You know, people used to be able to put their cars on trains or boats for long trips... perhaps we could bring back that old tradition for holiday travel. It would be a lot more energy efficient as well.
Heck, my daughter takes longer than that just to use the restroom...
That's a silly argument. Wouldn't most gas station simply convert to electric charging stations as gasoline sales wane?
I'm pretty sure that problem was solved a long time ago by the fancy contraption called a "bush"...
You forgot: road maintenance currently financed by a tax on gasoline and diesel, not electricity...
On long trips, horses can eat the grass growing along the side of the road... where the hell am I going to find petroleum products on a long trip? (The supply generally tends to expand to meet the demand. If enough people are willing to pay to quick-charge their electrics away from home, some entrepreneur will build the charging stations. Most will simply take over some of the space in existing gas stations.
Right... cause the neighbors cat, small children, and various other small animals will NEVER be out on your lawn..
No problem! You can always buy a gasoline-powered generator and charge those batteries right up!
"How many miles per brain are you gettin'?"
The tipping point will come when a usable battery pack costs less than $30,000 (more than a low-end entire car). Sure, the Model S is nice, but at $70,000 to $120,000, it's beyond most people's means. People can keep claiming they are going to come out with and affordable electric with great range "any day real soon now", but until I drive out of a dealership in an electric car with the 200 mile range of a Model S for less than the cost of Honda Civic, I'm going to keep insisting they are full of shit. (Yeah, the Bolt sounds cool, but again, I'll believe it when I can actually purchase it.)
It doesn't matter how much better any new CPU design is. Unless you've got a billion dollars a year to invest in making it better, you're simply not going to keep up with Intel, and it will soon be obsolete. And unless you're selling hundreds of millions of copies of that CPU, you likely don't have a billion dollars a year to invent in R & D. Unfortunately, CPU chips are a textbook case of a "natural monopoly" i.e. "A natural monopoly is a monopoly in an industry in which it is most efficient (involving the lowest long-run average cost) for production to be permanently concentrated in a single firm rather than contested competitively." Sure, Sparc was cool when it first came out. Now, it's just a curious anachronism.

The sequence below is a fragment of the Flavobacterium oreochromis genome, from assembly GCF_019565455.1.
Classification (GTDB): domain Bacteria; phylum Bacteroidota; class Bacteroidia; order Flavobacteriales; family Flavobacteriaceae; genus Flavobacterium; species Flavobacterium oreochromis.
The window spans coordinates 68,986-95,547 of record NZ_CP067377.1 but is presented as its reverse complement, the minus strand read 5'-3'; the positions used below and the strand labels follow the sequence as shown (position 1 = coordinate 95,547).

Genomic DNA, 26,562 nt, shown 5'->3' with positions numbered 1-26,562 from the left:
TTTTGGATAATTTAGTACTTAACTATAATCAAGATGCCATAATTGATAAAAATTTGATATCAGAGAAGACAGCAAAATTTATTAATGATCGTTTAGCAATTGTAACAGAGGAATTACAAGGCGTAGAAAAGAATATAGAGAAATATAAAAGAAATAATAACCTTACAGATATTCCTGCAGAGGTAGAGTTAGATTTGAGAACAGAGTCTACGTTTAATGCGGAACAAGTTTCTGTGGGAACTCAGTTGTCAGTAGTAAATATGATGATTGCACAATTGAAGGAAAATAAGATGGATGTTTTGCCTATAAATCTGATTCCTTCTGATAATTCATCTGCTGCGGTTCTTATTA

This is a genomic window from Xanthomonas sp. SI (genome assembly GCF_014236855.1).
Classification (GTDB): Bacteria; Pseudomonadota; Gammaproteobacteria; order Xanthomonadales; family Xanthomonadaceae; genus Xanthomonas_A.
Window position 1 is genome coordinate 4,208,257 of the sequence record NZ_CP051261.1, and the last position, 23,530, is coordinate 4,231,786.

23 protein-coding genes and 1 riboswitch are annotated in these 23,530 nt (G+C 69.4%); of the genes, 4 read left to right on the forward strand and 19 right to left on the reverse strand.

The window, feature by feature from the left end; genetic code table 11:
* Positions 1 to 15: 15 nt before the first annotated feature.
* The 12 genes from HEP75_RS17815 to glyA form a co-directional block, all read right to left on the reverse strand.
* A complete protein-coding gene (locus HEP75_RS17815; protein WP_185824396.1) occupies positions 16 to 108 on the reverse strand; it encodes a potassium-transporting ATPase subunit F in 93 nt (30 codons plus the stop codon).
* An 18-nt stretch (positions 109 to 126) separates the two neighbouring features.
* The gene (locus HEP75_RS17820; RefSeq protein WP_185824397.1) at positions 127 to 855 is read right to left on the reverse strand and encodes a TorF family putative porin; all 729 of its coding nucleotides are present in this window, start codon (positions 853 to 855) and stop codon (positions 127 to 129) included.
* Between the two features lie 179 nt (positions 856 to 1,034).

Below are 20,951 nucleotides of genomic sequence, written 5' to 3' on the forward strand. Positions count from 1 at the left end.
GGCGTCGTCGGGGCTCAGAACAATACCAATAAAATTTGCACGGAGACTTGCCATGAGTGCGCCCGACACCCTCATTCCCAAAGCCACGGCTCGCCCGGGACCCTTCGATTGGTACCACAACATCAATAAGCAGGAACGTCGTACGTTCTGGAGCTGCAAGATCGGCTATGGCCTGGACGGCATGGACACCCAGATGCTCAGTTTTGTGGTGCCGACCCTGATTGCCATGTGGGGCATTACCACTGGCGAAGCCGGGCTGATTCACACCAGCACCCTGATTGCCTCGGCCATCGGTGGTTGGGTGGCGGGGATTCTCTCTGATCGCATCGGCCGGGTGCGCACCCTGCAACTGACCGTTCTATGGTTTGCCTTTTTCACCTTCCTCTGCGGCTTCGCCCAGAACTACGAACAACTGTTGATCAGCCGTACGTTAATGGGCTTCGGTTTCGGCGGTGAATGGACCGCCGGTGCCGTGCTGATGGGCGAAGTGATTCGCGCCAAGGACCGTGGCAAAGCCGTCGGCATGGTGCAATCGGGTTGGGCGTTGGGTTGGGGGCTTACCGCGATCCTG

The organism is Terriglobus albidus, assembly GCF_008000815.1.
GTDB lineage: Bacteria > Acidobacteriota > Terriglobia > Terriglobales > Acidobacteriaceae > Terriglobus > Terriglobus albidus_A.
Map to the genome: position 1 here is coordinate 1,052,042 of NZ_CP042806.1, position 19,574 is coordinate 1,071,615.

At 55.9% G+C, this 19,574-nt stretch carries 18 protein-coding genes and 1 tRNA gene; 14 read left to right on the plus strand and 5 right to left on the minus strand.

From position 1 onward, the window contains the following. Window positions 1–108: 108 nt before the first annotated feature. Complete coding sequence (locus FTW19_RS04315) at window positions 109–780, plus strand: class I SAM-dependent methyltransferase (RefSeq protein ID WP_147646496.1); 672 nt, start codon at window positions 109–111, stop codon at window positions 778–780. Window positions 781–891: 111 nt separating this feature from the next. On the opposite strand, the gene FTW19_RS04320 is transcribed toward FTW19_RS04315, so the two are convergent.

Himalayan blackberries were intentionally introduced to Oregon as a food. They are quite tasty, but they are virtually impossible to wipe out, and you may think that they are free, but you pay for them in blood -- they have the worst thorns I've ever seen. The canes are tough enough to destroy the string used by weed-wackers, and I'm pretty sure they scratch the paint on cars as you drive buy. In other words, just because they taste good doesn't make them really obnoxious. Blueberries, on the other hand, quickly get eaten by dear and birds as soon as they become ripe. Birds are actually useful for spreading seeds, but that doesn't help the blueberries I was trying to grow in my garden. Strangely, however, where the birds ate all my blueberries, the next year there were "wild" strawberry plants growing! Apparently my blueberry bushes were the birds dessert stop after the strawberry fields.
We've also been trying to wipe out lions, tigers, bears, and most other predators (oh, my!) for thousands of years, so that must make it ok to drive those animals into extinction by killing every last one of them now, right? Just because we've been doing something misguided for a long time, doesn't make it ok, especially now that we're much more efficient at it. That being said, many GMO modifications aren't substantially different than those achieved by hybridization and selective breed, which has itself resulted in pretty massive changes in plant and animal species over the years. Ok, so at what point does modifying a species become a bad thing? That's the problem; it's almost impossible to know in advance. We've survived for millions of years as a species precisely because we don't agree on everything, it is useful for the survival of the species to have a certain percentage of people that disagree and refuse to do the "obvious" thing, because in a small percentage of cases, the obvious thing is actually fatal. For example, Christian Scientists refuse to get blood transfusions? They don't get HIV or many other blood-borne diseases. The lunatic fringe is actually ensuring our survival as a species.
I agree, most GMO foods are harmless, and there is no scientific evidence that they are any worse than the original. However, I also believe people have a right to their own paranoid delusions, therefore they have a right to know whether or not the food they buy contains GMO ingredients, and the federal government has a duty to endure that foods and other products are properly labeled, which in this case, would be a large, conspicuous "GMO" on the front label.
Dihydrogen Monoxide kills hundreds of times more people every year than Sodium Chloride does... If you die from Sodium Chloride, to the police categorize it as assault?